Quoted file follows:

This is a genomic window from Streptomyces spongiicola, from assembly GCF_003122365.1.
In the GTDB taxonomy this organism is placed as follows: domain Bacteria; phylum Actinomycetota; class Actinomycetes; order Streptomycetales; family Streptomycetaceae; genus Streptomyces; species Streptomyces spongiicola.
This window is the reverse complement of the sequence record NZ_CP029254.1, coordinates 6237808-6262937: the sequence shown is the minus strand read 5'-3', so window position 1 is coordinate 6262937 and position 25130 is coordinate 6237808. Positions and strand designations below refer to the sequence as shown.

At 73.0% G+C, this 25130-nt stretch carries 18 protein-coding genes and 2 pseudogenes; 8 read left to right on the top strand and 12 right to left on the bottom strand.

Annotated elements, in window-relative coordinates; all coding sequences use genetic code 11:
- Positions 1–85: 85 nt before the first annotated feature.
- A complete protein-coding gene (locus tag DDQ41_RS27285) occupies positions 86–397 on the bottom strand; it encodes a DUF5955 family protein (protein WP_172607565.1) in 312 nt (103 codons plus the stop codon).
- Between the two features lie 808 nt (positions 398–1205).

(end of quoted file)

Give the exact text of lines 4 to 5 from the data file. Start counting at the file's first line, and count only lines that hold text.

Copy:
At 73.0% G+C, this 25130-nt stretch carries 18 protein-coding genes and 2 pseudogenes; 8 read left to right on the top strand and 12 right to left on the bottom strand.

Annotated elements, in window-relative coordinates; all coding sequences use genetic code 11: